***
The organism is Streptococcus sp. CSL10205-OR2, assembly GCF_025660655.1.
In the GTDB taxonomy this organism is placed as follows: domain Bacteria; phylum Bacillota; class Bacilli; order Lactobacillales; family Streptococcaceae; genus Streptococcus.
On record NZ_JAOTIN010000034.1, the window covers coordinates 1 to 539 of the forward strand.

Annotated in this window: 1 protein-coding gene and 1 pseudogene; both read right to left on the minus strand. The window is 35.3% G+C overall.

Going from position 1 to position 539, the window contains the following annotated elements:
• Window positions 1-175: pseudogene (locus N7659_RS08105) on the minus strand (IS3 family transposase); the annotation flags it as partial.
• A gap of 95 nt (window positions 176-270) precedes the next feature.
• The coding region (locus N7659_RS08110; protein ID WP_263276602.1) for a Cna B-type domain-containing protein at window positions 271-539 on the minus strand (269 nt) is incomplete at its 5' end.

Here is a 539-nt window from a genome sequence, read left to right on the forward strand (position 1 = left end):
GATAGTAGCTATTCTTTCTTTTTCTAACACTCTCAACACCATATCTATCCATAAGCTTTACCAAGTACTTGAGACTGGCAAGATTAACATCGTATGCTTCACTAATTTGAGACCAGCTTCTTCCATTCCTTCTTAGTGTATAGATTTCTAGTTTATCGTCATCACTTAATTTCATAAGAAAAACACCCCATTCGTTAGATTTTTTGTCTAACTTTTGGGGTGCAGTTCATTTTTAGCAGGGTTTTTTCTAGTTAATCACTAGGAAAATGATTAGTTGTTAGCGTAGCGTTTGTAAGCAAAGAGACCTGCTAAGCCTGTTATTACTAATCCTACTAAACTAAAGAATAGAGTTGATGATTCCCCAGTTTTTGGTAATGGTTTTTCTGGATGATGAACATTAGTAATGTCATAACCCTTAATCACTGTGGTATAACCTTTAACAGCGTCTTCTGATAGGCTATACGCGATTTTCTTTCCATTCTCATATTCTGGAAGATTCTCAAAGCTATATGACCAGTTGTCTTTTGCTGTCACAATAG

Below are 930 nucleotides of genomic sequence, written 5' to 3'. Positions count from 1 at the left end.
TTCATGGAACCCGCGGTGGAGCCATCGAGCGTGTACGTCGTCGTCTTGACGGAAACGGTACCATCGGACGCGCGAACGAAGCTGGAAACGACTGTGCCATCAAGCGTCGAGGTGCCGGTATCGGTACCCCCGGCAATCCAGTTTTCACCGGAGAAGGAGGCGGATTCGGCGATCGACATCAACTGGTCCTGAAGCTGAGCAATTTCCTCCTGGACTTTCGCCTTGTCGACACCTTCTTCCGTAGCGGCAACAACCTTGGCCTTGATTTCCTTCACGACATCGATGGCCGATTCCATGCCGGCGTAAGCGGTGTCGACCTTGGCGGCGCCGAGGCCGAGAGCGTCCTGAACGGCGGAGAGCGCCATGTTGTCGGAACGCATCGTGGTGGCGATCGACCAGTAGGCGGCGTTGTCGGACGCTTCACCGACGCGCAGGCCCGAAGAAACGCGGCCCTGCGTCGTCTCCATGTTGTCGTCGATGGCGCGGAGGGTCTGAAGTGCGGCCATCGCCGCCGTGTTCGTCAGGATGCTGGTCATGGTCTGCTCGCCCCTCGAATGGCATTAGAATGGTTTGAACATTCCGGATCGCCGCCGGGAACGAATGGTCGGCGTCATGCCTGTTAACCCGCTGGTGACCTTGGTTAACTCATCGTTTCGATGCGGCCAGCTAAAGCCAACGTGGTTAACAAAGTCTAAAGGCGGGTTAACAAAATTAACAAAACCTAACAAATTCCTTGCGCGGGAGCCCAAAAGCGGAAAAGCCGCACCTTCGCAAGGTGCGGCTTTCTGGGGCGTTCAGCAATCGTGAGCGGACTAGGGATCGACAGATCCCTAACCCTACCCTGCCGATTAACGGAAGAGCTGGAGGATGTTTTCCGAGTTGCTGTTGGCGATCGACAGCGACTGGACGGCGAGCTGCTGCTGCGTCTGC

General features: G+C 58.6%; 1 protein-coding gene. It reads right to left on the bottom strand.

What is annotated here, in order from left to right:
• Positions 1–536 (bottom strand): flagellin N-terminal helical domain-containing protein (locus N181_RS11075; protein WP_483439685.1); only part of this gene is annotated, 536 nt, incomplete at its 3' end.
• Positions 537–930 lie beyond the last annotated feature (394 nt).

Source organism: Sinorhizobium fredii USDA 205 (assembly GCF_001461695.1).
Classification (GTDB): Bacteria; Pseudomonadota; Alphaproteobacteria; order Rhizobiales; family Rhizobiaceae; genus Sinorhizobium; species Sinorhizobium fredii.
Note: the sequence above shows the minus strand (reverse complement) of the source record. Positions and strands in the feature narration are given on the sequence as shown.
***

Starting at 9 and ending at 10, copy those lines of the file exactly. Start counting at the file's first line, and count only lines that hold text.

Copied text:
Here is a 539-nt window from a genome sequence, read left to right on the forward strand (position 1 = left end):
GATAGTAGCTATTCTTTCTTTTTCTAACACTCTCAACACCATATCTATCCATAAGCTTTACCAAGTACTTGAGACTGGCAAGATTAACATCGTATGCTTCACTAATTTGAGACCAGCTTCTTCCATTCCTTCTTAGTGTATAGATTTCTAGTTTATCGTCATCACTTAATTTCATAAGAAAAACACCCCATTCGTTAGATTTTTTGTCTAACTTTTGGGGTGCAGTTCATTTTTAGCAGGGTTTTTTCTAGTTAATCACTAGGAAAATGATTAGTTGTTAGCGTAGCGTTTGTAAGCAAAGAGACCTGCTAAGCCTGTTATTACTAATCCTACTAAACTAAAGAATAGAGTTGATGATTCCCCAGTTTTTGGTAATGGTTTTTCTGGATGATGAACATTAGTAATGTCATAACCCTTAATCACTGTGGTATAACCTTTAACAGCGTCTTCTGATAGGCTATACGCGATTTTCTTTCCATTCTCATATTCTGGAAGATTCTCAAAGCTATATGACCAGTTGTCTTTTGCTGTCACAATAG